Sea Of Poppies Analysis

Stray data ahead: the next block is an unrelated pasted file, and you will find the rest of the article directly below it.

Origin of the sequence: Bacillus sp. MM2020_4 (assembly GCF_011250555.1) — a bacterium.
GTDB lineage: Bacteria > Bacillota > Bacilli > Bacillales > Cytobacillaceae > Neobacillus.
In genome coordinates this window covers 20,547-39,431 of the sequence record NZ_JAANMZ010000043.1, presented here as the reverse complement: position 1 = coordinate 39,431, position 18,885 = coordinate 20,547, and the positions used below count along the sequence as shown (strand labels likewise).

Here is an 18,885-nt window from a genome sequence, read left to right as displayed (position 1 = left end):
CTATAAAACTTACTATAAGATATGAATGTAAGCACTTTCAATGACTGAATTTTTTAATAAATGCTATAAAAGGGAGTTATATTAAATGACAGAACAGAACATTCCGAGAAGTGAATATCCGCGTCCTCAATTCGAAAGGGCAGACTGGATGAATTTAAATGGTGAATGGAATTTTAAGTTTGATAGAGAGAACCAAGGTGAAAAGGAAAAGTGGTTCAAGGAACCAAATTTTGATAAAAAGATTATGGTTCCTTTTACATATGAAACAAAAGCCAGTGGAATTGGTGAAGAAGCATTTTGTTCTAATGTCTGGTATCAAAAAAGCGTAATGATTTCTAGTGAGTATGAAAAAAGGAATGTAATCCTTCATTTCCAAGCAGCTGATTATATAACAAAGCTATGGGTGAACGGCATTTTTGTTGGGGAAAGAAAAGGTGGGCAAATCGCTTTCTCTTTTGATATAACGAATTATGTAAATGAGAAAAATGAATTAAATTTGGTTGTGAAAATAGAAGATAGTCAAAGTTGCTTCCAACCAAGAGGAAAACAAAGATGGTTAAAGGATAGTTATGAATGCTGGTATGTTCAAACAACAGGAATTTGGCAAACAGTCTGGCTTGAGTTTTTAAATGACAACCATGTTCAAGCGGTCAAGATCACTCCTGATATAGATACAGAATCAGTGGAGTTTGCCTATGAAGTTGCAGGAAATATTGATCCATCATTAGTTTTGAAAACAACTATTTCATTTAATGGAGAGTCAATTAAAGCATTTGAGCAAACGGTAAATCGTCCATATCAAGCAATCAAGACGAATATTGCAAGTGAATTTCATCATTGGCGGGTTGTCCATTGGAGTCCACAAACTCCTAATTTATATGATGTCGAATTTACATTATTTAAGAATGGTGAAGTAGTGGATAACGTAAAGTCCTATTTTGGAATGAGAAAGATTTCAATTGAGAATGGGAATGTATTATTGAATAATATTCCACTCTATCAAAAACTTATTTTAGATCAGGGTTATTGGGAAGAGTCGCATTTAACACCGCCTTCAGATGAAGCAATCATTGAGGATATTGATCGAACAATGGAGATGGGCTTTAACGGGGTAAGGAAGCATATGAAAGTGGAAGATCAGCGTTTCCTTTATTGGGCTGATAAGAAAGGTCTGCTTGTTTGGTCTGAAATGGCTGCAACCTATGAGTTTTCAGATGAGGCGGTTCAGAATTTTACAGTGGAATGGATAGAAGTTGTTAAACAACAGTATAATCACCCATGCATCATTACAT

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Clinging along to the ship packed with a manifold of totally unexpected people thrown together, Sea of Poppies, Amitav Ghosh’s overwhelming novel conjures up Ibis which was a former slave ship sailing to the island of Mauritius in 1838. The novel is extremely challenging where Ghosh employs innumerable pages worth of sea talk, the Pidgin slang and Indian terms which takes its toll on every character because of the trifecta of opium trade, bigotry and colonialism. The ship in such a way becomes a metaphor for the Indian culture where India is the labyrinth of cultures and dialects. The paper is therefore an attempt to analyze the cultural multitude and the diverse dialects in the novel Sea of Poppies. India has for a long time been given the titles “tower of veritable languages” and “museum of languages”. But it was after the organizing of India on a linguistic basis that the domiciles of a particular state have spoken a particular language. Emaneau (1956) had once defined India as a “linguistic area”, which speaks of an area that includes languages of more than one family but containing certain traits in common which are not found belonging to other members of one of the families. This phenomenon can be explained as a consequence of structural borrowing through bilingualism. The multicultural and multilingual “spaces of communication” as Homi Bhabha named it, is considered in this paper primarily along with the ways of language mixing embedded in the novel which established

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